“I've most definitely found a quiet place and taken conference calls while at the pool or my favorite lunch spot. In my opinion, as long as the work gets done to the high standards that I set for myself and that my clients expect, it doesn't matter where it gets done!” —Liza Grando, president of The Moss-Tucker Group public-relations firm

MORE FROM ALICE'S TABLE: How to Make Working from Home Work for You

“I’ve let my son play hooky from school more times than I can count! We call them Breakfast at Tiffany's days. When I knew I had a day during the week that I could take off or would have a light workload, I'd ask my son ahead of time if he had anything important at school that day, such as a test or something he wanted to be there for. If the answer was no, that was a Breakfast at Tiffany's day—he'd skip school and we'd make a day of trying new things and exploring the city. At first, I felt selfish and like I might be setting a bad example, but I quickly grew out of that. And of course, we always made sure his grades were up to par (at one point he even flew through two grades in one school year). Pro tip: Although school attendance requirements vary, absolutely no school anywhere requires that kids attend 100% of their classes. With a little parental gymnastics, this can be adapted to your family needs. And it's totally worth it.” —marketing and communications specialist Danica Niki Radisic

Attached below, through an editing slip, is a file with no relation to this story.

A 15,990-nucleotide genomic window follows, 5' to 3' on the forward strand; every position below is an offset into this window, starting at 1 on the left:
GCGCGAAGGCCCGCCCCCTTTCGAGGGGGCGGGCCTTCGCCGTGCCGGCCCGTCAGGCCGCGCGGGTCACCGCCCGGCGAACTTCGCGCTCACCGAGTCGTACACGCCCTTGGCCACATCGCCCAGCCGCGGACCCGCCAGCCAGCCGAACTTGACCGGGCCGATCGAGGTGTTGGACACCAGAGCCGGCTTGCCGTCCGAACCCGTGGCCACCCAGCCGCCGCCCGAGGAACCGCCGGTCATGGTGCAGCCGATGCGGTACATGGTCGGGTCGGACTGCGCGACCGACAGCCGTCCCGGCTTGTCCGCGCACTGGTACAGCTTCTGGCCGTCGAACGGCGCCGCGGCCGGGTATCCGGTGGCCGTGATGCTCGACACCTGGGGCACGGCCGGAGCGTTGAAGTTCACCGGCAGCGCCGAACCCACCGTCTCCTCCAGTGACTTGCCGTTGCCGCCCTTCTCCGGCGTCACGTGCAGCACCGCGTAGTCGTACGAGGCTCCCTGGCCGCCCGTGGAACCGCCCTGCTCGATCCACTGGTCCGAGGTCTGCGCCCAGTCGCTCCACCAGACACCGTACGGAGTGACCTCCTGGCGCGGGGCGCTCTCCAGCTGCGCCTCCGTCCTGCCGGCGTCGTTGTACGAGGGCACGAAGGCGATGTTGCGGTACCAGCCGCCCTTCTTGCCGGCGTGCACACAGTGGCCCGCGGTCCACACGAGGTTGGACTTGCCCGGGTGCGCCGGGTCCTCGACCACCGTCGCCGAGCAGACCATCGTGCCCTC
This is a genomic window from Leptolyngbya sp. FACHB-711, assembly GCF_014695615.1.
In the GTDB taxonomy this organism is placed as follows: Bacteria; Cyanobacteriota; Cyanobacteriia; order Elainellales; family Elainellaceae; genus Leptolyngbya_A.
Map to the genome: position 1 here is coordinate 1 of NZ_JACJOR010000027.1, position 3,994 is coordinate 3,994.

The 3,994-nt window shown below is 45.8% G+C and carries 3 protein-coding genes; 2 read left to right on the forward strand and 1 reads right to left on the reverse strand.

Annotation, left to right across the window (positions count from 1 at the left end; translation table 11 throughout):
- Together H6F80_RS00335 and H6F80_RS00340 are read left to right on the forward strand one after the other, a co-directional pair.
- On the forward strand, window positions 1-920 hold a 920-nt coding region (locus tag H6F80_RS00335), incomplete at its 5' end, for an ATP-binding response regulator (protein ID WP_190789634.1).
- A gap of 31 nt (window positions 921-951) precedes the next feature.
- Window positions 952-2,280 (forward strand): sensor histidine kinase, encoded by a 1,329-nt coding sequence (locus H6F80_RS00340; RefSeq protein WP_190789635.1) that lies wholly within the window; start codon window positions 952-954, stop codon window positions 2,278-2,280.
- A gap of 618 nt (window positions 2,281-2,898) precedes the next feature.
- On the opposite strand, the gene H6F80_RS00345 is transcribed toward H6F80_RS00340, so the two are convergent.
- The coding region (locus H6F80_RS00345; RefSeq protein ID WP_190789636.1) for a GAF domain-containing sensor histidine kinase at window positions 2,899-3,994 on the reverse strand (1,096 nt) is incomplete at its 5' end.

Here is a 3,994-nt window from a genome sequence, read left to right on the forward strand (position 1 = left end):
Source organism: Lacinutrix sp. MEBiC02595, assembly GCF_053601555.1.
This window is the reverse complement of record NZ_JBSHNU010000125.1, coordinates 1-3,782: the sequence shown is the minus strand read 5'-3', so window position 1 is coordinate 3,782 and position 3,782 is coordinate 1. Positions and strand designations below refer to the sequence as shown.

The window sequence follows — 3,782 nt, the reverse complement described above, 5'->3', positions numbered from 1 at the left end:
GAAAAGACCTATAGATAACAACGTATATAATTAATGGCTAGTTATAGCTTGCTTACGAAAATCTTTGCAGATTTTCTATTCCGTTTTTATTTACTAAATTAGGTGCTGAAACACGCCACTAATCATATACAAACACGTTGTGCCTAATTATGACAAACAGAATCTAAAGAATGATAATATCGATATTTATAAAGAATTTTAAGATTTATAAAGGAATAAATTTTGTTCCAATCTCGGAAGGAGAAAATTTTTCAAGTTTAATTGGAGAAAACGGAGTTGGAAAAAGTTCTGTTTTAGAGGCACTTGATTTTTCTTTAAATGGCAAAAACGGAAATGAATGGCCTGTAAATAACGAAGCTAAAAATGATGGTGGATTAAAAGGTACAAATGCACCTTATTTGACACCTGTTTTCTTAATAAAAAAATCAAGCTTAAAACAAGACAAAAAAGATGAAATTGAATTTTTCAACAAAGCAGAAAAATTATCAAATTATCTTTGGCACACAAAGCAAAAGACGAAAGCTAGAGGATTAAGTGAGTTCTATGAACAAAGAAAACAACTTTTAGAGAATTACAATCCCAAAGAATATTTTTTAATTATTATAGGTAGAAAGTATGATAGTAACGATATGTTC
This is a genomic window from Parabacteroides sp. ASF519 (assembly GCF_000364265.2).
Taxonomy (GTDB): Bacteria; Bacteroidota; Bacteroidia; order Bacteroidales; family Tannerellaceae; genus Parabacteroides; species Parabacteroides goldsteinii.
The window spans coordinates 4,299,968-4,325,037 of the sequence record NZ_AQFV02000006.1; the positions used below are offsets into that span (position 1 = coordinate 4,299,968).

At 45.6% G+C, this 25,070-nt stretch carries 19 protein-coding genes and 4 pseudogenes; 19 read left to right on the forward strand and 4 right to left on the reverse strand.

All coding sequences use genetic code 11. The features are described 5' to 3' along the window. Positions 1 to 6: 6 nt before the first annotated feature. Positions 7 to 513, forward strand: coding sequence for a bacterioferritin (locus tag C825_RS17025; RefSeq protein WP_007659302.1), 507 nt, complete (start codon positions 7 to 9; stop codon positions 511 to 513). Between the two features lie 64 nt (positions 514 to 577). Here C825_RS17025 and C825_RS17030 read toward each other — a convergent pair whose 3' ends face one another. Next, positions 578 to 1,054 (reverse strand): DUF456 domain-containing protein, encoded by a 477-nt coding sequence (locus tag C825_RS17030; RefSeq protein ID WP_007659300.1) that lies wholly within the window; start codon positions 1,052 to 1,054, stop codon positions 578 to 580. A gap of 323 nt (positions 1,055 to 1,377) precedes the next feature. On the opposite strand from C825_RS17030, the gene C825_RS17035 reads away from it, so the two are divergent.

“I’ve had terrible ‘new-mom brain’ and find myself forgetting anything and everything if I don't write it down! I use the app TeuxDeux to set myself reminders to do even the most simple things like ‘take the laundry out of the dryer.'” —Kate van Geldern, blogger behind Domestikated Life

“One day I got dressed—but only from the waist up. I wasn't feeling well and just needed to get through a video conference call. It was a struggle but no one ever knew. I'm not sure why I didn't just tell them I wasn't feeling well, but I didn't want anyone thinking I was being lazy and not working!” —Ellie Hirsch, founder of Mommy Masters

“One day, mid-morning, my internet crashed. I was anxiously waiting for it to get restored, but I was told it would take about 45 minutes. You know what I used those 45 minutes for? I took a nice long bubble bath! Now that is a perk of working from home.” —Stacy Gatto, co-founder of styling firm First Seven Consulting

“My kids watch way more screen time than I care to admit. Use their tablet, Netflix, or the Disney channel to your advantage. Sometimes you just have to do what you have to do to meet your deadlines!” —Larisha Campbell, who runs the blog We’re Parents with her husband

If you're looking for a fun, flexible job, consider becoming an Alice's Table Exec and hosting flower-arranging classes on your own time in your own town!

Related post and video:

8 things I wish I'd known before becoming a work-at-home (for pay) mom